The flame streams sideways in the wind. The bowl of the torch is gleaming copper — it’s an oil lamp, essentially the same as the lamps that burned in Constantinople 2000 years ago, or in the temple of the Macabees. A procession of them coil along the old dirt road here, into the dark. It’s a cold night with a full moon, and NightWood has come back to the Mount.
The lights stretch away until they’re pinpricks hidden in the trees. I’m at the top of the path through the woods to Edith Wharton’s gardens, and I can hear my own footsteps on hard-packed earth.
I love walking at night. Something shifts as the dusk comes in, as though I can feel the air moving around bark and dried fern and lichen, and the spaces it moves through, and they’re shivering with possibility. I can feel the woods around me in the dark. And still it’s rare to be out like this under the trees, walking by firelight.
A chord lifts and holds. Light rises in the maple and pine. Two broad tree trunks are shining like a gateway, and the torchlit path winds through them.
Chris Bocchiaro, a lighting designer for theater, opera, dance and public art in the Boston area, has come together with theatrical scenic designer and architect Megan Kinneen and sound designer Greg Hanson to create a winter experience in light and sound.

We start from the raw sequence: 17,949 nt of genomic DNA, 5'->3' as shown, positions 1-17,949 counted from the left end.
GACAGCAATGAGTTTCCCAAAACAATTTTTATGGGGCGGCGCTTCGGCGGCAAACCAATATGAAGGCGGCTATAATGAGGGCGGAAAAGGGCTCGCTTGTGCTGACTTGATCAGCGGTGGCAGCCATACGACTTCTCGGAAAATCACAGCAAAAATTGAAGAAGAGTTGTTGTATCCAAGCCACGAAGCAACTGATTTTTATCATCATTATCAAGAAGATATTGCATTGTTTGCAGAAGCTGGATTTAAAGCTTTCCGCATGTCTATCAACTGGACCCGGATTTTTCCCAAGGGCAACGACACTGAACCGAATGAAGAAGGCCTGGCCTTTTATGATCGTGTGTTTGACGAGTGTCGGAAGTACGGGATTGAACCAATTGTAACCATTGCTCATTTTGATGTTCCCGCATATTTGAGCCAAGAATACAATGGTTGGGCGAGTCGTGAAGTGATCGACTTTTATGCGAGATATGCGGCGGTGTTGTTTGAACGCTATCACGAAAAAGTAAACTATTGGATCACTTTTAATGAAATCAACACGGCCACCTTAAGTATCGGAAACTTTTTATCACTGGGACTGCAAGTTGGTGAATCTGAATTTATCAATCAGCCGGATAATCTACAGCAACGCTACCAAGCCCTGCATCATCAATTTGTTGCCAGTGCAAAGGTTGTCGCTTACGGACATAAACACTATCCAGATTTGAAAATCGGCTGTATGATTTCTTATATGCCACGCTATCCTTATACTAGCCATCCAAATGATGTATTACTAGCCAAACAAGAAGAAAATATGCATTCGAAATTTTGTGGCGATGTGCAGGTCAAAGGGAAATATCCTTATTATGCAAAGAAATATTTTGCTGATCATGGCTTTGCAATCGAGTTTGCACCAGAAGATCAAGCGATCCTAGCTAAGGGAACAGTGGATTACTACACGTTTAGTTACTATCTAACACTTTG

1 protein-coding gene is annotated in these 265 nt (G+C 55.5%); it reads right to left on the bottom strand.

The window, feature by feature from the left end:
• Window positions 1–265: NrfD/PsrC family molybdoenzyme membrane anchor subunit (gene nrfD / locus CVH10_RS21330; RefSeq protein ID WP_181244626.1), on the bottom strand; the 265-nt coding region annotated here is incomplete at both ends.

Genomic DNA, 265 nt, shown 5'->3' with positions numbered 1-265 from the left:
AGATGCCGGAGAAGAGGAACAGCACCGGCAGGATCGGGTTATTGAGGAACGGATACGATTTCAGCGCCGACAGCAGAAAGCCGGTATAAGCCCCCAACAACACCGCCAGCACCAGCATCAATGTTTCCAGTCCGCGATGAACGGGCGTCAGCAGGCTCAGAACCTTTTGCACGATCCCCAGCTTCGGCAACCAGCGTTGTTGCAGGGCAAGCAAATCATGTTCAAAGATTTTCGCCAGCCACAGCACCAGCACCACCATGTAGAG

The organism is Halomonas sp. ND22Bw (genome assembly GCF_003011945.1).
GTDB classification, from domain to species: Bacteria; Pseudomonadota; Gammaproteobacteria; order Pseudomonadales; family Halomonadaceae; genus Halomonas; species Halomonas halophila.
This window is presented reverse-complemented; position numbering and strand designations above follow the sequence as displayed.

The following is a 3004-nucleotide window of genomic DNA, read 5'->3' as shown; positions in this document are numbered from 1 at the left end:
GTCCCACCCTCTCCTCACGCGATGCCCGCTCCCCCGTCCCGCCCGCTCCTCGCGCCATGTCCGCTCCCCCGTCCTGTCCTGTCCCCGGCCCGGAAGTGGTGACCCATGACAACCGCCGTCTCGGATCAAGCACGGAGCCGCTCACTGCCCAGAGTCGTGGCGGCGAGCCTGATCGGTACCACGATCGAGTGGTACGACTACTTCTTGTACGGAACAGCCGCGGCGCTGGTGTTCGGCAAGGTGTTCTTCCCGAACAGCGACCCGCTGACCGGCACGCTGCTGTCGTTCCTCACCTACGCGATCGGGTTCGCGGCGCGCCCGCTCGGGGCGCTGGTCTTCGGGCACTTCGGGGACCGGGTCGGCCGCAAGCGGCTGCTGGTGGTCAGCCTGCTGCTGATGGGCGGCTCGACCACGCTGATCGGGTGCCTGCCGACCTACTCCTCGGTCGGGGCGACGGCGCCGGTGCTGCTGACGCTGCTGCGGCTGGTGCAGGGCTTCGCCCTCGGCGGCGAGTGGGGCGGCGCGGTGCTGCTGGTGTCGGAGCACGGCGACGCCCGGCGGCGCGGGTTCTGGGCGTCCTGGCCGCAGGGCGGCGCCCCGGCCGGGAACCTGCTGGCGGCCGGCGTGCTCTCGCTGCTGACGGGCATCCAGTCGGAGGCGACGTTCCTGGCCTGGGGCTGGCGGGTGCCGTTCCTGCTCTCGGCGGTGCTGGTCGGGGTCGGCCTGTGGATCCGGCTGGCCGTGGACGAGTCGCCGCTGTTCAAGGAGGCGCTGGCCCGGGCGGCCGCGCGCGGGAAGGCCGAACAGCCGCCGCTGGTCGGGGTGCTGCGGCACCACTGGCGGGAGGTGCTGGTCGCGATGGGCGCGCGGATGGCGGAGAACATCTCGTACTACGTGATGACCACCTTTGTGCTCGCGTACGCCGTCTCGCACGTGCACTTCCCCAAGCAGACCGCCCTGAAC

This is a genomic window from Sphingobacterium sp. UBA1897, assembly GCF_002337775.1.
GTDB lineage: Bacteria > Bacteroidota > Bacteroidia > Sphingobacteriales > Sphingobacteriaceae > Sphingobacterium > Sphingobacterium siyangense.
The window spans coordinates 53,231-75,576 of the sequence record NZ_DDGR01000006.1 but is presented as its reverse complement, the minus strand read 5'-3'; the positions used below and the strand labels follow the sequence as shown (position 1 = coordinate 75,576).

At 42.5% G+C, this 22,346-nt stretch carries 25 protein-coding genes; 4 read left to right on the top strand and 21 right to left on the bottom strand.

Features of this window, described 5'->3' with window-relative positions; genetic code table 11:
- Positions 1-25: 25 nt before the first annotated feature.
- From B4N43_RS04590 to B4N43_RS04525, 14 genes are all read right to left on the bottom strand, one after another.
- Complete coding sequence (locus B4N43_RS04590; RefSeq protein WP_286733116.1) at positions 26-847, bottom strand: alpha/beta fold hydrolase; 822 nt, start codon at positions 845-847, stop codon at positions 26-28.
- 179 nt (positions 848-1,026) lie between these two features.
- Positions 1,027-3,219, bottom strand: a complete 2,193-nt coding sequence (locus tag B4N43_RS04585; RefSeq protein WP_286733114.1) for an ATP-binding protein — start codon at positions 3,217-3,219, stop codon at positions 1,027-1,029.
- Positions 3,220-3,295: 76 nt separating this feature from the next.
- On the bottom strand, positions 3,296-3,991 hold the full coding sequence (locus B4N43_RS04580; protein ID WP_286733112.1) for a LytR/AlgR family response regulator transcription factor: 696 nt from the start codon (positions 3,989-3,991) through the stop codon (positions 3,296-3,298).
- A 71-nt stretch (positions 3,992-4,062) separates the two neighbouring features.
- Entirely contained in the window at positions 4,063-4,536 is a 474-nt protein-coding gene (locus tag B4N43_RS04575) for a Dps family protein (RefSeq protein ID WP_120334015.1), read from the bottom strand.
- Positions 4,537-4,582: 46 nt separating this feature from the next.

At the foot of the hill, the melody line glides like a violin over a light shifting beat, and lights are floating in a grove of fir or spruce. They remind me of the tree snails that are supposed to live in the everglades in tapering spiral shells. In the dry season, they’ll fasten onto branches and hunker down until the rains come. I wanted to see them, the one time I’ve ever been near, but I never have yet.
The path turns into the courtyard in front of the house, and a long table is set with vials of glass and light. Color and sound wash toward me in a wave of choral voices, though Hanson told me a year ago that he created every sound himself and blended them together. He’s not only a one-man ensemble — he’s a one-man choir.
It feels like another dimension, to be outside in the cold while shapes in the Italian garden are glowing green and cobalt blue, like biodomes in an alternate reality. I wonder how many futures they could incubate, and how much could Wharton herself imagine this one. A night like this can feel old in the torchlight. I can half imagine mummers in the trees and candle-lit processions.
On a path in the woods, the tree trunks are streaked with red, and chimes are falling like rain over percussion rattle and the crackle of leaves. The moon is so bright I think I could follow this road by its light alone. And I wonder how I would feel then, and what I would see.